When faced with two truths, each as convincing as the other, yet entirely incompatible, fear is not an unreasonable reaction. The cultivation of doubt is a tool of Veronica’s Room, coupled with time-honoured and effective horror tropes: sudden darkness, autonomous reflections, careful soundscape. MUCTG has created a brilliant show.
The program is beautifully printed and at twenty-two pages is longer than some novellas. However it is testament to the number of people whose work needed to be acknowledged. It’s clear from the moment you receive your ticket that each element of this production — from the dress code of the ushers to the set design — has been meticulously planned.
Co-directors Peng Peng and Zhao Yan have gotten the best out of each performer. The use of space by the actors was fantastic, whilst their commitment to one another and their characters couldn’t be questioned.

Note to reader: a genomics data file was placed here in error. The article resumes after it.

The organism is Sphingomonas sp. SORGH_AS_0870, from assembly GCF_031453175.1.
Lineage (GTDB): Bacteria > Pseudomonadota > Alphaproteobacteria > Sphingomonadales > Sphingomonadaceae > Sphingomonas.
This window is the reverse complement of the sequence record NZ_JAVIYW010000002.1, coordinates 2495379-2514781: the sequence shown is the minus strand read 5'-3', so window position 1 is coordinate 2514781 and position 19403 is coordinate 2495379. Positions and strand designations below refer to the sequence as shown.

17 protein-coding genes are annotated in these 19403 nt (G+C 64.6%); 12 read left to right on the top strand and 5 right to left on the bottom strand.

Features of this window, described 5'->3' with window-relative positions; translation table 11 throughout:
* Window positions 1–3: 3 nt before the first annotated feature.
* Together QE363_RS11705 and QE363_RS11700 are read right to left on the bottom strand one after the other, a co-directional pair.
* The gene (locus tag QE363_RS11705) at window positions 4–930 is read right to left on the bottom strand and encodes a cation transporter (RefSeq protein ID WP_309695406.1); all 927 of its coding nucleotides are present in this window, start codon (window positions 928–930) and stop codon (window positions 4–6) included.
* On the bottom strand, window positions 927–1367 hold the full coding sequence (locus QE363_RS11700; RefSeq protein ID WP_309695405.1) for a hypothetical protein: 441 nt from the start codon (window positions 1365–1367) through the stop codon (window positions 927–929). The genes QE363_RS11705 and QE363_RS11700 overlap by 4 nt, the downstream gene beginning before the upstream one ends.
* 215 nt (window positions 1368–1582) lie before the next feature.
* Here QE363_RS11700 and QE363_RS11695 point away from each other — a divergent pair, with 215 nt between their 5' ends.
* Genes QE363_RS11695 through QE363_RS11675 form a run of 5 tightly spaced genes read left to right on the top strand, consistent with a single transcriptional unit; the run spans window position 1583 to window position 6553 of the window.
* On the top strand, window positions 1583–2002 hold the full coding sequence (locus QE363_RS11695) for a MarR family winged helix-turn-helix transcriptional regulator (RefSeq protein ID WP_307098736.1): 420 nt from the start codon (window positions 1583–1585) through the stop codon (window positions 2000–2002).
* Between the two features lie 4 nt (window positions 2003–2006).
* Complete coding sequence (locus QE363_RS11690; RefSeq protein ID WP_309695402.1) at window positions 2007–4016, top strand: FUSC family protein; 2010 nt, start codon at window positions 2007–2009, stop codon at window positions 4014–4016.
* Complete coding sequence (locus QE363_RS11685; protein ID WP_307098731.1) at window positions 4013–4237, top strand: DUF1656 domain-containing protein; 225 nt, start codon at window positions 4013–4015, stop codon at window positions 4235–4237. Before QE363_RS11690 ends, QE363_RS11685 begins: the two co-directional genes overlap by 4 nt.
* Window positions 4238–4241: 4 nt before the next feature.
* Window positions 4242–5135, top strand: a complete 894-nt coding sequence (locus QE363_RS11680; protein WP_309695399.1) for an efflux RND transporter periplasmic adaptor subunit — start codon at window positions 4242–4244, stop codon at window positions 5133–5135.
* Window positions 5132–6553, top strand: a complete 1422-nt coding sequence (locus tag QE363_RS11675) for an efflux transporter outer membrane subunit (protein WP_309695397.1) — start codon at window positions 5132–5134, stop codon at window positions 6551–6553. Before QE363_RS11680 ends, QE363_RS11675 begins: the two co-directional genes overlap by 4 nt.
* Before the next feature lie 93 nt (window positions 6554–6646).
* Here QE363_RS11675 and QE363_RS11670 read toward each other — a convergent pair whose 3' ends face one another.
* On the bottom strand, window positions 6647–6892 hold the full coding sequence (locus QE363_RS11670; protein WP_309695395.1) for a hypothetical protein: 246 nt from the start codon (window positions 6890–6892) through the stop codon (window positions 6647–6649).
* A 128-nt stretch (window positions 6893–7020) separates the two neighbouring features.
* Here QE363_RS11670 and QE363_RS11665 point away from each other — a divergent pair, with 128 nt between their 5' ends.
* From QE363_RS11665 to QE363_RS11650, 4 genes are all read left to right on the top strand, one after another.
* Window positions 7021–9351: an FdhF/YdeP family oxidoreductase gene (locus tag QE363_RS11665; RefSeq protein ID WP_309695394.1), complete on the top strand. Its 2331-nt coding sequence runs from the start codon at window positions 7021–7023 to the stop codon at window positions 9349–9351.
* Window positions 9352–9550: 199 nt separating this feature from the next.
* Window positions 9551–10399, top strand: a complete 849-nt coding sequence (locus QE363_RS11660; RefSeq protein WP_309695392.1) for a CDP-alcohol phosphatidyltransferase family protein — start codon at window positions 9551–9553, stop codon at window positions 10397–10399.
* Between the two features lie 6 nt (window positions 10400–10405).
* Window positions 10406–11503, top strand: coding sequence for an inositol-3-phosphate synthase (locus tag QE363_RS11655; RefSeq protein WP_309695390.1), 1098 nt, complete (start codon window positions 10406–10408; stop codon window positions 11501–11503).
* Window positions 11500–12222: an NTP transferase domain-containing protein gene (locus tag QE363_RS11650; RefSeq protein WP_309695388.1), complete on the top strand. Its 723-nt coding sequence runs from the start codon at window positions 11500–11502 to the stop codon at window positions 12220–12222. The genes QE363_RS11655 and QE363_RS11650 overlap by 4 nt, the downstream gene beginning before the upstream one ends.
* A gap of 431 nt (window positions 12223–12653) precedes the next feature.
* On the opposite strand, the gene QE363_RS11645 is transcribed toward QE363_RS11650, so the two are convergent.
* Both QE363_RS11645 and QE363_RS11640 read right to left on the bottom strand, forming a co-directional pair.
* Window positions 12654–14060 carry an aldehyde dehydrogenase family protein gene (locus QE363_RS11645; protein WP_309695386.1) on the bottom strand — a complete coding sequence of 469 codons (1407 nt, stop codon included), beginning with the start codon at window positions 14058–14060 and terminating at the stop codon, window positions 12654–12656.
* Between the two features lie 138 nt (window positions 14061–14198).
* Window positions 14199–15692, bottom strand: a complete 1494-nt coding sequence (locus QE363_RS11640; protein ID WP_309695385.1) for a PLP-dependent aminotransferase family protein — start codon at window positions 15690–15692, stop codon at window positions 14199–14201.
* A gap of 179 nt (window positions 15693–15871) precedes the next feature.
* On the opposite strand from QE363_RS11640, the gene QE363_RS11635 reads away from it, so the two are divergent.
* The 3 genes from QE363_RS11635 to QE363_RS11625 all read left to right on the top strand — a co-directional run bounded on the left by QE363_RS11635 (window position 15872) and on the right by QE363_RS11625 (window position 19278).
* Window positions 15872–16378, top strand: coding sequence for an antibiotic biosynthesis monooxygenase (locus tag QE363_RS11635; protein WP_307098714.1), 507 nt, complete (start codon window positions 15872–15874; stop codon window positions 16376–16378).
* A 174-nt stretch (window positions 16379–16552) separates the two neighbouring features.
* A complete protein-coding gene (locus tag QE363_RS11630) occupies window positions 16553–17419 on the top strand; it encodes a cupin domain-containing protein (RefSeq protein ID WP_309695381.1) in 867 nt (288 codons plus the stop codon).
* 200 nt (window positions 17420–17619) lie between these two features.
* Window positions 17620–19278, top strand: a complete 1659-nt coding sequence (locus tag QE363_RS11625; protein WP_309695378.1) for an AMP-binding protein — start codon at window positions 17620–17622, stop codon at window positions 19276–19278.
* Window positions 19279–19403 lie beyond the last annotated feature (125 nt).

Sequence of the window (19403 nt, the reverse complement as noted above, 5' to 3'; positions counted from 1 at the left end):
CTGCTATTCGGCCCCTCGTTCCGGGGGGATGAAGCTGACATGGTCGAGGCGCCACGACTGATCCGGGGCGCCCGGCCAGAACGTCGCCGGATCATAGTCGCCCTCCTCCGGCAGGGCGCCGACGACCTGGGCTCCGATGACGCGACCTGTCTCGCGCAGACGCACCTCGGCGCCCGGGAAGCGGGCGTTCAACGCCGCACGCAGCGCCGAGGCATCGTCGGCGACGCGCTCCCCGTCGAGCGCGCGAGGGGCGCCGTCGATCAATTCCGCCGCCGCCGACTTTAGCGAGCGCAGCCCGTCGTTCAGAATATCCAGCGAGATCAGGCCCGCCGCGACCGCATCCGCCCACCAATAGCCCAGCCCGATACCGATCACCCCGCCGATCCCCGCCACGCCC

Shan Lu was exceptional. Perhaps her portrayal of Maureen in the opening sequences was a little overacted, but by the final scene, the emotional depths she reached in several other roles left the audience clearly affected.
Ren Sen’s range was on clear display, flipping from timid to aggressive without overplaying either role. And Patricia Pan must be noted for a strong performance in a difficult role.
If the use of space is to be commended so must the space itself through set designer Emma Ke. With the entirety of the play set in one room, Ke was able to build a stage which allowed for this intimacy, along with several tricks to facilitate the horror of Veronica’s solo scenes.
MUCTG impressed an audience with a flawless production — but beyond that, they brought real horror to the Union Theatre and for that they should be congratulated.
Melbourne University Chinese Theatre Group’s production of Veronica’s Room ran in the Union Theatre from 8-10 October.